No. Calcium is one of the things needed to form good tooth structure. Your child can receive calcium from many other foods such as cheese, almonds, and eggs. Milk does have sugar in it. If allowed to remain on the teeth, such as a night bottle, it will act like sugar and cause cavities.
It is our obligation as pediatric dentists to give your child the very best in dental care. In order to accomplish this, we must use X-rays. Most offices today, including ours, utilize digital X-rays, which reduce radiation and eliminate chemical developing. The images allow us to see the condition, size, and eruption path of the permanent teeth under the primary teeth.
Begin brushing your child’s teeth at the age of one. It has been proven that if tooth-brushing begins at this age, the child will suffer less from dental decay. This happens because this early tooth-brushing habit can diminish the number of bacteria from the very first stages of development and maintain a low concentration throughout life.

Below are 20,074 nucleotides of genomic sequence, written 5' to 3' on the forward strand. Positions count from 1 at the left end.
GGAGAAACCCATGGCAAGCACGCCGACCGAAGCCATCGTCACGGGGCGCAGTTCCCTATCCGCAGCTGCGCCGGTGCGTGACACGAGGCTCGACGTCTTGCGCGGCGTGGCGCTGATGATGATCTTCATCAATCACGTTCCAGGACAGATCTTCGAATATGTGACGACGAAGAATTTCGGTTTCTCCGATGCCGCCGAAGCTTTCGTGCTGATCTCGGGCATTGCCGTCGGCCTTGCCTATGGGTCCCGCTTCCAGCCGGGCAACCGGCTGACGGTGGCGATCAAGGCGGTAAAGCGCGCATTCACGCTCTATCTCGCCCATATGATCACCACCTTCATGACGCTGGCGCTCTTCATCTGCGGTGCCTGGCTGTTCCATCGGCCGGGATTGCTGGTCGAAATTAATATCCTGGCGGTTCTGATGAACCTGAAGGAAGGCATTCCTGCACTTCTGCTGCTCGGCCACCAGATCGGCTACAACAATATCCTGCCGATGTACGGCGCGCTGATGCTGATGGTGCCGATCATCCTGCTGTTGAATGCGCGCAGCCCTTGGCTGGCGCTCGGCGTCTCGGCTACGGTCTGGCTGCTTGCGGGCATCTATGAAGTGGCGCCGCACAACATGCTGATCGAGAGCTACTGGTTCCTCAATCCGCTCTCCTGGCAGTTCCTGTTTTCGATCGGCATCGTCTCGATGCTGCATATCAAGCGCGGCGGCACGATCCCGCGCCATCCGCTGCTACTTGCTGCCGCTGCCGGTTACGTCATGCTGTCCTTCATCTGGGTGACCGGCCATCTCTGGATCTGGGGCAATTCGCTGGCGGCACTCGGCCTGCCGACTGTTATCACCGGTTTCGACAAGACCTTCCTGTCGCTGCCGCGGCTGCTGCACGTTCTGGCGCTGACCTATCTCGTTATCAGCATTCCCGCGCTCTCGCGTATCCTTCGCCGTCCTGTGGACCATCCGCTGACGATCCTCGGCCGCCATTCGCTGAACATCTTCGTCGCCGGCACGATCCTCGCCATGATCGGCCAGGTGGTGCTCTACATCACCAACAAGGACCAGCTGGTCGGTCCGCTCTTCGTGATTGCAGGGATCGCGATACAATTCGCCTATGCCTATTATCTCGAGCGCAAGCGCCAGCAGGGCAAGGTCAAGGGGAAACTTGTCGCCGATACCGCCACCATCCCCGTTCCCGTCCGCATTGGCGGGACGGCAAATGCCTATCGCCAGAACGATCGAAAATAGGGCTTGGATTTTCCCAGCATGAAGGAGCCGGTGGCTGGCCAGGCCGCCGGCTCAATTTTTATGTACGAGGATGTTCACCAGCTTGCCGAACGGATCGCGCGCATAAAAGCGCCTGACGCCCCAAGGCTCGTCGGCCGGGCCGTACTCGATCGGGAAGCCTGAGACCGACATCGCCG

Age 1 – 3: Use a minimal amount of fluoridated toothpaste (the size of a grain of rice) on a children’s toothbrush once a day, during the bedtime brushing session. It doesn’t matter if your child swallows this bit of toothpaste if you have well water or your city does not have fluoride in the water. During the daytime brushing sessions, use non-fluoridated tooth and gum cleanser until your child learns to spit out the toothpaste. *Remember not to use fluoridated toothpaste at this age if you live in a fluoridated area.